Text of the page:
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Joseph Morley (c. 1770–1838)

Joseph Morley (c.1770-1838), a cousin of the First Fleeter Joseph Morley, was found guilty at the December 1787 Middlesex Old Bailey Sessions of the theft of a cotton gown, a crepe gown and six shirts. He remained at Newgate Gaol until April 1788 and was then sent to Stanislaus hulk where he remained until he embarked for New South Wales on the Surprize in November 1789, arriving in the colony in June 1790 as part of the Second Fleet.

Morley was working for Robert Sidaway in October 1797. He married Ann Yates on 9 September 1798 at Sydney. From at least 1803 he was a partner in a shipping business owning two vessels which sailed between Sydney and Hawkesbury. He leased a farm in the Lane Cove district from Isaac Nichols in October 1806 for four years which probably contained timber resources as the rent was very high. In January 1807 Morley and Nichols signed an agreement in which Morley agreed to erect a timber yard. Morley also operated a ship chandling business at the bottom of Pitt Street. In February 1809 he was granted a wine and spirit licence.

Morley and his wife separated in July 1809. One of their daughter's had died as an infant in July 1801, another died from burns in 1808. By 1809 Morley had already started a relationship with Hannah Railton; their daughter was born either late 1809 or early 1810; they had at least six more children. Morley and Railton were married on 22 June 1818.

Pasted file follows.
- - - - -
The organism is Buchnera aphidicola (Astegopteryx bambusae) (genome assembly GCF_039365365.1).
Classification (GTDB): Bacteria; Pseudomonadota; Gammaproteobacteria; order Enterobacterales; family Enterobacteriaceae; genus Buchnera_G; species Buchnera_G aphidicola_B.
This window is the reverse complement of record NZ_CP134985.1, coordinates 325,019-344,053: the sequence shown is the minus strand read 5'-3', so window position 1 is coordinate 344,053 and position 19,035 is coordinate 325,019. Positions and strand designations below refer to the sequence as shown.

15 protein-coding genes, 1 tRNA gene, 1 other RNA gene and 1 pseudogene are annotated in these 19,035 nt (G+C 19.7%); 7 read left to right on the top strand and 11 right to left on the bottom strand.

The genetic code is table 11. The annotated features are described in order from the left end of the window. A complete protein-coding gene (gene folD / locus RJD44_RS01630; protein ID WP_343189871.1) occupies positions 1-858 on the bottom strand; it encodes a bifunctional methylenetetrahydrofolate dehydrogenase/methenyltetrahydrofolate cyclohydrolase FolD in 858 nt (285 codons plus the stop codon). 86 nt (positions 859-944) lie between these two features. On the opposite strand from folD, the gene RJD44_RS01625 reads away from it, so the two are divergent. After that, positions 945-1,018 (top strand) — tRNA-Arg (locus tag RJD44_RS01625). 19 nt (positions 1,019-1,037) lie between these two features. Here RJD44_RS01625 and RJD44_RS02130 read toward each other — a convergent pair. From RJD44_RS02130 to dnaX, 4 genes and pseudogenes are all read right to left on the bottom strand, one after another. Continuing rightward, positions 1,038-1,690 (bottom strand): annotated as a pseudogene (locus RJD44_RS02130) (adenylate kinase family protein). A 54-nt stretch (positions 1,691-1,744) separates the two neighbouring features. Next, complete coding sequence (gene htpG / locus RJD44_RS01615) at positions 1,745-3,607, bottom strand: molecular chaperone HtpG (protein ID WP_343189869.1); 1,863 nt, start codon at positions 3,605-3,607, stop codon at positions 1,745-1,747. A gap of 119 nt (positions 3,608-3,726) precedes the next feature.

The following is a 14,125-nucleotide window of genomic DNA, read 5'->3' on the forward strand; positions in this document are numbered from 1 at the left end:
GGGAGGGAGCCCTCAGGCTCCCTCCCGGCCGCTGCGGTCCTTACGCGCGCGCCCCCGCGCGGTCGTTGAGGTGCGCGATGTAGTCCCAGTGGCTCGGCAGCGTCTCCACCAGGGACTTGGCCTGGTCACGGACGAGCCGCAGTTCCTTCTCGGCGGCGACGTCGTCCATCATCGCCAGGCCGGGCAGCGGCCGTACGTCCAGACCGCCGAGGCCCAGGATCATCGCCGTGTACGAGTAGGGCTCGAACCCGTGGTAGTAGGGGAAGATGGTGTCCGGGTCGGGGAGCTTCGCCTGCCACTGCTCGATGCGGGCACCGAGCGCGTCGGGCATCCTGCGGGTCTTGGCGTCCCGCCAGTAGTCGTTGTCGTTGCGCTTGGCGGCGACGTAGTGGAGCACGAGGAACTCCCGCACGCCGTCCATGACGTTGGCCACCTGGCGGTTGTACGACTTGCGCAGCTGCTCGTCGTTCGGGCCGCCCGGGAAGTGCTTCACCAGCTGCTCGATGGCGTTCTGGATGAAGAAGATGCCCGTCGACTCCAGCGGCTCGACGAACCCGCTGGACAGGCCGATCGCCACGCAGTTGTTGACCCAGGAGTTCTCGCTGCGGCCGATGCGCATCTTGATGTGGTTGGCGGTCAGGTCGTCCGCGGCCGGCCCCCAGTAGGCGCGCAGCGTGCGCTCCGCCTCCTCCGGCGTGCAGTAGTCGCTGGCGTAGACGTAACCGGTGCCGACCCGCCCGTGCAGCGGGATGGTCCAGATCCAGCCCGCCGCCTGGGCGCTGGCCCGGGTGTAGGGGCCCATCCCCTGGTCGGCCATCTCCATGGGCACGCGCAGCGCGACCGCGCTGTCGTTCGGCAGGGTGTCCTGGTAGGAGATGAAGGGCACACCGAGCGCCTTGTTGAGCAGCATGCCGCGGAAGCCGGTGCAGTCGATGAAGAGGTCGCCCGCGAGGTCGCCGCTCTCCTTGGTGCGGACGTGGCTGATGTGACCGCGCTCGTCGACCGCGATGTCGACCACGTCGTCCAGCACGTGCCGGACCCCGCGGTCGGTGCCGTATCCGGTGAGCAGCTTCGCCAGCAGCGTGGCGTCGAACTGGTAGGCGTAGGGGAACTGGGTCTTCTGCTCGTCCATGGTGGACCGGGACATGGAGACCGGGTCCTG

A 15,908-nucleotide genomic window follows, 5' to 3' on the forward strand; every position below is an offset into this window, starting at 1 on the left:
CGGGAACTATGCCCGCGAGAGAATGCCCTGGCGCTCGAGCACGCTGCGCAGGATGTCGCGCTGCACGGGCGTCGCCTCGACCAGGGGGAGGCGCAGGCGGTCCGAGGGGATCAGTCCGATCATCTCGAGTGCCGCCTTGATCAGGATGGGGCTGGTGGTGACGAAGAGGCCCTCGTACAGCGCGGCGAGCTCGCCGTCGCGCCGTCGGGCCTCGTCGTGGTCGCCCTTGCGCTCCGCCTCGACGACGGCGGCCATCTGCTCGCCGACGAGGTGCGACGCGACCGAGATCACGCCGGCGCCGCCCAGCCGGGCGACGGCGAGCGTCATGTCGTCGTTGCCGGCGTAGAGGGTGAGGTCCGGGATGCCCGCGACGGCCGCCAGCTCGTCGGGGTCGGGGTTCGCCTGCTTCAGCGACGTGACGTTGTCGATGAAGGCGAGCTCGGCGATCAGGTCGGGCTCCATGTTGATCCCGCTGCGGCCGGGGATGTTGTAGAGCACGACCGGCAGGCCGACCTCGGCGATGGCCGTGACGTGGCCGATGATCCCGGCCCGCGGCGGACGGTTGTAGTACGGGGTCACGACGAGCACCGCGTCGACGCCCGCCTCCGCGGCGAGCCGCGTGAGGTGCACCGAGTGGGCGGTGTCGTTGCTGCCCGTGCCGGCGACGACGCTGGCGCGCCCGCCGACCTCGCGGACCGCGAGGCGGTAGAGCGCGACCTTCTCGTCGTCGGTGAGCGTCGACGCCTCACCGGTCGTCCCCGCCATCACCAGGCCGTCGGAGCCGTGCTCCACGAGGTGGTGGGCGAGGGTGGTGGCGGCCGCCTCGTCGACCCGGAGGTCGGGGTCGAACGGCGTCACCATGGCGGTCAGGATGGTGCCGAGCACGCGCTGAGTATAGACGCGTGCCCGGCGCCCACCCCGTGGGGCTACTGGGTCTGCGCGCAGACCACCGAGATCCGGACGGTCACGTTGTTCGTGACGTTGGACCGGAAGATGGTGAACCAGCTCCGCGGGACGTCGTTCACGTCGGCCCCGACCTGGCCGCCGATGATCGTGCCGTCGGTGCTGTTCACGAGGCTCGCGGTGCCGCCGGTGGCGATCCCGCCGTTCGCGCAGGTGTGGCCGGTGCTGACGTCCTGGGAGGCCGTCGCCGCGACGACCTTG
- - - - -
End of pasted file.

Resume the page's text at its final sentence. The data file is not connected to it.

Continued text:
Morley was described as a licensed publican of Sydney in 1822 and as a publican in 1828. He owned 7 horses. He purchased his cousin Joseph Morley's farm in 1807 for the nominal price of five shillings and took his cousin's wife into his household following Morley snr's death in 1822.

The younger Joseph Morley died on 17 May 1838 at Sydney aged about 68.

* information from Michael Flynn, The Second Fleet: Britain’s Grim Convict Armada of 1790 (1993), pp 443-444

Citation details

'Morley, Joseph (c. 1770–1838)', People Australia, National Centre of Biography, Australian National University,, accessed 14 July 2024.

© Copyright People Australia, 2012

Life Summary [details]


c. 1770


17 May, 1838 (aged ~ 68)
Sydney, New South Wales, Australia

Cause of Death


Religious Influence

Includes the religion in which subjects were raised, have chosen themselves, attendance at religious schools and/or religious funeral rites; Atheism and Agnosticism have been included.

Passenger Ship
Key Events
Key Places
Convict Record

Crime: theft
Sentence: 7 years